Food Pantry can’t keep up with need
The Becker County Food Pantry has been kept busy collecting donations this holiday season, with fundraisers such as the Canadian Pacific Holiday Train bringing in thousands of dollars and truckloads of food.
“We got a $4,500 check from Canadian Pacific that night, and we also collected $921 in cash and 475 pounds of food,” said Food Pantry director Jack Berenz.
The sixth grade students at Detroit Lakes Middle School also held a successful fundraiser for the Food Pantry this fall, collecting $1,595 in cash, and several area churches have chipped in between $500 and $1,000 each, he added.
Unfortunately, the food has been going off the Food Pantry shelves as quickly as it stacks up — and the need doesn’t end once Christmas is past.
“We have had an increase in families that are coming to the Food Pantry in eight out of 11 months (compared to the same time last year),” said Berenz.
While the total numbers aren’t in for December yet, he added, “Last week we had 130-some families come in during those two days (Dec. 17 and 19, when the Pantry was open). That’s a lot of people. And it’s just continuing to grow.”
Then there is the fact that while the Food Pantry has access to food at a greatly reduced price compared to the general public, those prices have gone up in the last few years — which means that the money donated to purchase those foods doesn’t go as far as it once did.
Of course, this also means that food prices for the general public have also gone up, so more and more families are finding it difficult to make ends meet.
“The money that some people get just doesn’t stretch far enough anymore,” Berenz said, which adds up to more people needing the Food Pantry’s services than ever.
Despite the influx of donations in both cash and food that the Food Pantry receives during the holidays, the increased need has caused the total amount of food distributed to families in each box to be reduced by five pounds during the months of November and December, Berenz said.
“Hopefully, the economy is eventually going to get better,” he added, which should likewise correspond to a decline in the number of families needing the Food Pantry’s services.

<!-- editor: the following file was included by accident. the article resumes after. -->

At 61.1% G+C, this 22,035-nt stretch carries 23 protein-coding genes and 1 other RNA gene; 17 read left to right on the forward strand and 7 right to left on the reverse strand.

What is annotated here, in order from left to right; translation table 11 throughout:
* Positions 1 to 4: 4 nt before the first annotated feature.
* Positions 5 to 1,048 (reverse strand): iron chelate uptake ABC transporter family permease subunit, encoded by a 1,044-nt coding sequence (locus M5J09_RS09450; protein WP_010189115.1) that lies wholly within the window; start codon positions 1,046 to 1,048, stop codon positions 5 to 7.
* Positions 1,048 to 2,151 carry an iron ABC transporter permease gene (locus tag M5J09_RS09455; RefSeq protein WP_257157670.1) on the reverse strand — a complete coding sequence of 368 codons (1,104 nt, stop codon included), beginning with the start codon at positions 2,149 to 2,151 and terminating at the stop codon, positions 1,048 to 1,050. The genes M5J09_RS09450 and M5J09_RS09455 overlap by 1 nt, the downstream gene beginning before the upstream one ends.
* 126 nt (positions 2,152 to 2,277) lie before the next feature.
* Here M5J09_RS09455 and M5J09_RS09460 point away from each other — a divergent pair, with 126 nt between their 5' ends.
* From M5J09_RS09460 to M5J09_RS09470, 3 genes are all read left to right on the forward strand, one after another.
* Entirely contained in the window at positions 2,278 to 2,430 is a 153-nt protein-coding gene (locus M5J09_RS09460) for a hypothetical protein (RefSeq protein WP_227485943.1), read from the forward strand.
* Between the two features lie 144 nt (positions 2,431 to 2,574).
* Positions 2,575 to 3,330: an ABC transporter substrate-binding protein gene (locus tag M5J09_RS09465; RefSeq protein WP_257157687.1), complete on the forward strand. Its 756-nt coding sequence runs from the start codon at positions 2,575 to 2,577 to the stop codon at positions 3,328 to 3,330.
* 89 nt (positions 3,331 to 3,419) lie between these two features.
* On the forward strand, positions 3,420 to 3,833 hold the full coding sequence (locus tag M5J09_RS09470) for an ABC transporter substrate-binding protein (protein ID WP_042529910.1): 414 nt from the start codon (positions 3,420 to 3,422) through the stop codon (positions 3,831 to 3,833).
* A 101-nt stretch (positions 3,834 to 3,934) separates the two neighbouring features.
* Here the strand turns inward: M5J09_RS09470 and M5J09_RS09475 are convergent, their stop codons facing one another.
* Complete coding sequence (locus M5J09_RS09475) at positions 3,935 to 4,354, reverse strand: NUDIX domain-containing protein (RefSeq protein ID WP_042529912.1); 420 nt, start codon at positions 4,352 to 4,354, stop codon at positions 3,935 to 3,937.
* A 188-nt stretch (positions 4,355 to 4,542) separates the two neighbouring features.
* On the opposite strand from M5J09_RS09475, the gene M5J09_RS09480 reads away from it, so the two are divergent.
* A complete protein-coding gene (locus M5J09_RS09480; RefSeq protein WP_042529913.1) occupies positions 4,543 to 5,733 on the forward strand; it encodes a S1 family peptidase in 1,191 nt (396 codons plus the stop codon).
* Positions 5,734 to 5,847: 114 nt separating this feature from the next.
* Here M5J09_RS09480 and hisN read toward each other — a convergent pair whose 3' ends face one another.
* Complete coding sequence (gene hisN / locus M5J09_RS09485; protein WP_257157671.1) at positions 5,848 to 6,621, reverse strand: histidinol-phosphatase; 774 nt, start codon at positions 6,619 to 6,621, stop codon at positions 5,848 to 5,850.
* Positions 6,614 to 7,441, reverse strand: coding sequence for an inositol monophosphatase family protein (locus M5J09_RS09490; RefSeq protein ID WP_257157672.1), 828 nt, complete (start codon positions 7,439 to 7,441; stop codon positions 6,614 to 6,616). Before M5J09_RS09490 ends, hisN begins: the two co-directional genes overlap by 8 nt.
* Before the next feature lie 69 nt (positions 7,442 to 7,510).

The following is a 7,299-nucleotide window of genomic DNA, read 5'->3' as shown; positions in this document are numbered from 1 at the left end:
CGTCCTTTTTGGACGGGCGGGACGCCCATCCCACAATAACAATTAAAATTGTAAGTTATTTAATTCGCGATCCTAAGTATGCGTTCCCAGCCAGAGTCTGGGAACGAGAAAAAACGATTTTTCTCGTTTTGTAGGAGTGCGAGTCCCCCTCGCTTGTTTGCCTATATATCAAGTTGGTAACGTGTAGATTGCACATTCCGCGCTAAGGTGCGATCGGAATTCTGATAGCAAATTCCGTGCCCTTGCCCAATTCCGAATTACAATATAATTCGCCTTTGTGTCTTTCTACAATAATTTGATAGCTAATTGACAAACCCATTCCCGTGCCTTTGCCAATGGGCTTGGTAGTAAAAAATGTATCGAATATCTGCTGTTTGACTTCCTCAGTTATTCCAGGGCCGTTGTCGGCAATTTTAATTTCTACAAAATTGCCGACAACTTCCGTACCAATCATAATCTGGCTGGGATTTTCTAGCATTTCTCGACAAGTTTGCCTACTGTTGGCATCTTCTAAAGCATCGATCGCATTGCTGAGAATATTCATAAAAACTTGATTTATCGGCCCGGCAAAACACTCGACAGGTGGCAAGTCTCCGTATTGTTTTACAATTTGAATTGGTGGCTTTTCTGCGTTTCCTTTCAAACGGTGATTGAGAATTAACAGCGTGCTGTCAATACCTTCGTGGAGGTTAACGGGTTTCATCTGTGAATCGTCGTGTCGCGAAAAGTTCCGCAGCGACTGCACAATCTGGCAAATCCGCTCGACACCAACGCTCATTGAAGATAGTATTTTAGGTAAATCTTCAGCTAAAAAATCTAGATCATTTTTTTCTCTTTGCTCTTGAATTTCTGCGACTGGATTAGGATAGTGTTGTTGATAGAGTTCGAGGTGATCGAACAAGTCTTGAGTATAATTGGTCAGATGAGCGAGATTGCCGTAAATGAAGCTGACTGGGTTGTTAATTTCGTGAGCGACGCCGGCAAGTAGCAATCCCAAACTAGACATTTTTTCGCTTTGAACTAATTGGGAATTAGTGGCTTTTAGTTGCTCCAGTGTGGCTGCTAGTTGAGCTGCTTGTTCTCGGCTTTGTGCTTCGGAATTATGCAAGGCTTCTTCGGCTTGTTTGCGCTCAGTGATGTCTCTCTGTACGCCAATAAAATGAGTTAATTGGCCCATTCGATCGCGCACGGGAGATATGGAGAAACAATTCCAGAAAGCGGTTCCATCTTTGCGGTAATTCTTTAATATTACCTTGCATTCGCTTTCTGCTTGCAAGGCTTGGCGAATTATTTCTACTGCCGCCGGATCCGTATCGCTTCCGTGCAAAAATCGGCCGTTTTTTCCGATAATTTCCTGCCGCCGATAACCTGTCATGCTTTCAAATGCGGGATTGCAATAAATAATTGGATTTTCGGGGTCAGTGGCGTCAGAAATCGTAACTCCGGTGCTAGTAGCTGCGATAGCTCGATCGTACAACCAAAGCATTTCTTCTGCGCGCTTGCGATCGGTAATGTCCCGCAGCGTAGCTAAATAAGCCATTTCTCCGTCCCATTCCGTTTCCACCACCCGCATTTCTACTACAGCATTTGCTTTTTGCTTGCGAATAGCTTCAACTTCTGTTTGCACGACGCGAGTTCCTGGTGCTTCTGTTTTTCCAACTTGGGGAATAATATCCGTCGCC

But the need will never completely go away. “For every 100 people who come in here, there are 100 different stories of why they need help,” Berenz said.
This means that the need for donations will also remain steady, as will the need for volunteers to stock food, distribute it and keep track of the donations as they come in.
Though the Food Pantry is only open to the public for two days a week, Tuesdays and Thursdays from 12 to 3 p.m., Berenz and his staff of 10-12 volunteers are often there up to five days a week.
“One thing we’re proud of is that once the paperwork is done, from the time a person comes in to get their food until they’re out and on their way home is about 3½ minutes,” Berenz said. “Often times we serve over 20 people an hour.”
Though the work is often quite taxing, he added, it’s also worth the effort when they see the looks on the faces of the recipients.
Berenz recalled one time when one of the people who came in for help took one look at all the food in the box, said “Is all that for me?” and burst into tears when he was told the answer was yes.
“It kind of makes you feel good that you can do that for somebody,” Berenz said.
For more information on how you can volunteer for, or donate to the Becker County Food Pantry, please call 218-846-0142. Donations can also be dropped off at the Food Pantry, or mailed to: Becker County Food Pantry, 1308 Rossman Ave., Detroit Lakes MN 56501.
Follow Detroit Lakes Newspapers reporter Vicki Gerdes on Twitter at @VickiLGerdes